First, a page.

The Plus Side of Spring 2014 New York Fashion Week

by Barbara Gonzalez, Social Justice & Fashion Columnist

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This year’s Mercedes-Benz Spring 2014 New York Fashion Week made groundbreaking history with the entrance of Eden Miller’s line, Cabiria. Though the line’s use of bold patterns and daring colors was certainly noteworthy, Miller’s collection is going down in the books for debuting pieces that assembled the first-ever plus-sized clothing line for women on the runway.

In spite of the fact that it was recently launched in April, Cabiria is making its introduction into the fashion industry not a minute too soon. When Miller met with Susan Scafidi, a representative from the Fashion Law Institute back in July, she complimented her on the dress she was wearing, unaware at that point that it was from Miller’s collection. Shortly afterwards, the Fashion Law Institute contacted her asking if she would like to feature Cabiria in New York Fashion Week.

“This is a huge milestone for legitimizing plus-size fashion, and extremely exciting for me personally,” gushes Miller, announcing the opportunity on her website.

If there is one thing that Cabiria is not, it is camera-shy. With its vibrant color scheme and intense patterns, these striking pieces do not let themselves be pushed to the back of anyone’s wardrobe. Adorned with lively floral patterns and vivid, rich hues, these dresses flatter the curves of every woman, accentuating them with very intricate cuts and silhouettes. The models chosen to walk down the runway came from very well-known agencies, such as Wilhelmina and MSA. I especially applaud Miller on her inclusivity as models of all different colors and races were featured, from Victoria Lee to Frances Cordova.

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However, after all of the positive feedback and gleaming reviews of the show as well as its line, there is still one question that begs to be answered. Why hasn’t anyone thought to do this sooner?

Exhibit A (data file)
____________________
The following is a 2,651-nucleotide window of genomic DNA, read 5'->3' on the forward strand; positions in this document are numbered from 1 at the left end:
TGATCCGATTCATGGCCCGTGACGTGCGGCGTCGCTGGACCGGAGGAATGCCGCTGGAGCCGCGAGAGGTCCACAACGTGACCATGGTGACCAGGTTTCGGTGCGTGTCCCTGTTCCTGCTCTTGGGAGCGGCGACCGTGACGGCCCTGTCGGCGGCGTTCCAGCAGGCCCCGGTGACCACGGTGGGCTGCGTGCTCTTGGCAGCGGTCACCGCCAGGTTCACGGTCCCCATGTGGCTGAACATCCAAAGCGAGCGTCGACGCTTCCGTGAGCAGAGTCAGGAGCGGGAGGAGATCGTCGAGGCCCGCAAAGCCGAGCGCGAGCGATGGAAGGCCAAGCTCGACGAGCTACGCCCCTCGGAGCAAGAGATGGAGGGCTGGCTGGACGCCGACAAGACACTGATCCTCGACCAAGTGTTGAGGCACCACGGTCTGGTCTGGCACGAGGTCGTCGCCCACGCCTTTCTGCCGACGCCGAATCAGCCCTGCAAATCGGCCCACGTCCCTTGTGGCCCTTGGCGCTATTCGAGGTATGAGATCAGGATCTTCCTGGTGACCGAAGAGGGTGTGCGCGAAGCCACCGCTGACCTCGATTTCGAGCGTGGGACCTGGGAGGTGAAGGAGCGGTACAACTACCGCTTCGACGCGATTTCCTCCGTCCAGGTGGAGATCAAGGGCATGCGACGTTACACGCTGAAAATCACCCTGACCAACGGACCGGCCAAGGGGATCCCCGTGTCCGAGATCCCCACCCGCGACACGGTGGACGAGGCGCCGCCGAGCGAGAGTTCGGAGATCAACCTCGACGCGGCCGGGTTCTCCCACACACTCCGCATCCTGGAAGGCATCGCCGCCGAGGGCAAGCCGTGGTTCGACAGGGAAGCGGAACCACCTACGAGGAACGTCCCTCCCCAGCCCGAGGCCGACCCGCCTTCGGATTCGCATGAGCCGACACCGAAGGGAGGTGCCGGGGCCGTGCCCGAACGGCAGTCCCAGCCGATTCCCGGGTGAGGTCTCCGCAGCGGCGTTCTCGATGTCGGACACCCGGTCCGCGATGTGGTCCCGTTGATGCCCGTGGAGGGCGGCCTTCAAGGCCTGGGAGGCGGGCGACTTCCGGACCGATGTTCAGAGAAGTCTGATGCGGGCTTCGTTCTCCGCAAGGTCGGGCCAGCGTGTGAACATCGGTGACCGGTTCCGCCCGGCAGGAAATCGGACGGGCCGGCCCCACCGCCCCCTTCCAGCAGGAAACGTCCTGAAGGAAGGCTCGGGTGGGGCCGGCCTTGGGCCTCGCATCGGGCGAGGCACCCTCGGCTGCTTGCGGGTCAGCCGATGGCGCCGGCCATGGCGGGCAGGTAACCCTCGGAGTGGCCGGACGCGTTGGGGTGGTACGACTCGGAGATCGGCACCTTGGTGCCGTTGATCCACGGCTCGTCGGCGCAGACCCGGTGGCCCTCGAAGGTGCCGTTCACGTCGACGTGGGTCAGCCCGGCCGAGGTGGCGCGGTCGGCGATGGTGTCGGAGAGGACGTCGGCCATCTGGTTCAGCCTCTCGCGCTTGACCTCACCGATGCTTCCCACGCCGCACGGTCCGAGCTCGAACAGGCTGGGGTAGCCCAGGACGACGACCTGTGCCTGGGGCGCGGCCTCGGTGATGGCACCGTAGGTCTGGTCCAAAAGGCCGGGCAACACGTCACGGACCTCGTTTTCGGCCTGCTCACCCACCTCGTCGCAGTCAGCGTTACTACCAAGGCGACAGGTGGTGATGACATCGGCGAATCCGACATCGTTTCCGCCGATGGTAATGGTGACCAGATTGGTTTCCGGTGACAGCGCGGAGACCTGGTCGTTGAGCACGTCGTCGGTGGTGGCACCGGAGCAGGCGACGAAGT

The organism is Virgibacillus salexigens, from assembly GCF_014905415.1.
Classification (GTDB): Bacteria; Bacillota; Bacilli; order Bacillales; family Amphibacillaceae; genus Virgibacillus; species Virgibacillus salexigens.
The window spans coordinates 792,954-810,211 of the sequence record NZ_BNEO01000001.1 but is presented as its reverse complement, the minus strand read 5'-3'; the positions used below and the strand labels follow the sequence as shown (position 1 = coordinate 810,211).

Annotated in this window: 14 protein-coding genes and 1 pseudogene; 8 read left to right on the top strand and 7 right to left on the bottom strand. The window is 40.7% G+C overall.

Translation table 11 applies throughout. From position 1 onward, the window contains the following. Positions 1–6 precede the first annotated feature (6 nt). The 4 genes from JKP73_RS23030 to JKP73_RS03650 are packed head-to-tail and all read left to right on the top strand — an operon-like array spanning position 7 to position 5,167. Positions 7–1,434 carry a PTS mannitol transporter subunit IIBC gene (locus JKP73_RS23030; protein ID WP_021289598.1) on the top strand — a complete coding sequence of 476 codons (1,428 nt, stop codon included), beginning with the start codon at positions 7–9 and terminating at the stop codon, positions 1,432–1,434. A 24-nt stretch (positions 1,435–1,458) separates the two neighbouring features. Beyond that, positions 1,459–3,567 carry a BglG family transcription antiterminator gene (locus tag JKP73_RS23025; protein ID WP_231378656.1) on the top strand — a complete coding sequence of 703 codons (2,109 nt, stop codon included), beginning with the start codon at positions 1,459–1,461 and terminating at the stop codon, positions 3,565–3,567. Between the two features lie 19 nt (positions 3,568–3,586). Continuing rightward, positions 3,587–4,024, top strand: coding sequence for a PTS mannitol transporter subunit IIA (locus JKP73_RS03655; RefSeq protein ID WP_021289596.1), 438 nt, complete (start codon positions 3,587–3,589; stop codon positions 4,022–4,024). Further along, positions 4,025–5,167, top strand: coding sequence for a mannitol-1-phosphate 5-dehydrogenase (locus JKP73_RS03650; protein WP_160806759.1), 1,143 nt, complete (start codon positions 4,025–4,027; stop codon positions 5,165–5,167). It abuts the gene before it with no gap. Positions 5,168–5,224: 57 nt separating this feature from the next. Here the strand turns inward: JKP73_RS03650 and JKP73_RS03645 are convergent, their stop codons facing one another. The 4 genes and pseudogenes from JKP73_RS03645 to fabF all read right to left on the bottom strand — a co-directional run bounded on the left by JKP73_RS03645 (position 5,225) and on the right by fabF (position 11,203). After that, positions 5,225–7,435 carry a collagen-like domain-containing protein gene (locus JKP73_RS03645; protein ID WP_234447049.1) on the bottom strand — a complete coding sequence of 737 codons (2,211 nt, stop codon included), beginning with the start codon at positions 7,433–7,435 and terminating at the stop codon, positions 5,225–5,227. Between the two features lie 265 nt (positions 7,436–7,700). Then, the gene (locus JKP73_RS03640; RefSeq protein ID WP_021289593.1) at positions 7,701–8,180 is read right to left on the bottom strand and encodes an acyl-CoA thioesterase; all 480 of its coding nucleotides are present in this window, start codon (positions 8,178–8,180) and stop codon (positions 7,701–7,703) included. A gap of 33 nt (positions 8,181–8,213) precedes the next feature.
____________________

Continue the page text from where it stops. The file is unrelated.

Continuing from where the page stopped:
Although the average American woman is a size 14, the fashion world seems to shut its doors to anything above a size 6. Certain retail stores have even been accused of hiding their size 12 items from the shelves, in efforts of controlling the types of people that shop there.  There are plenty of brilliant designers who are brimming with talent and passion to create these fashion forward size 14+ lines, but many of them are on their own with little to no support.

Aimee Cheshire from Madison Plus Select declared that many fashion schools don’t even teach their designers to pattern plus sizes, saying that it is too difficult to accomplish for something that isn’t even mainstream in the fashion world. Miller herself even admits that in the beginning stages of Cabiria, she created the most successful plus-size project ever on Kickstarter in order to fund her creative, valiant efforts. Because of this, there will be very few of each size available, making the process inconsistent and ultimately decreasing the plethora of potential marketing opportunities that these types of businesses could have.  Yet promising advancements have been taken note of, as more mainstream websites such as ModCloth have had more customers report purchasing a size 16 dress than those who reported buying sizes 0 and 2 combined.

With breakthroughs such as the presence and success of Cabiria in New York Fashion Week this season, one can only hope that this will shine more light and bring support for the plus-size fashion community.

In a recent interview, Wilhelmina plus sized model Frances Cordova made a remark that defines the exact ideals that the fashion world needs to embrace.

“Women are all so different that I’m happy to represent women of my size and ethnicity,” she says. “I think we should all be represented–beauty is beauty.”

If only the rest of the fashion industry could try that ideology on for size.

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Categories: Columns, Fashion


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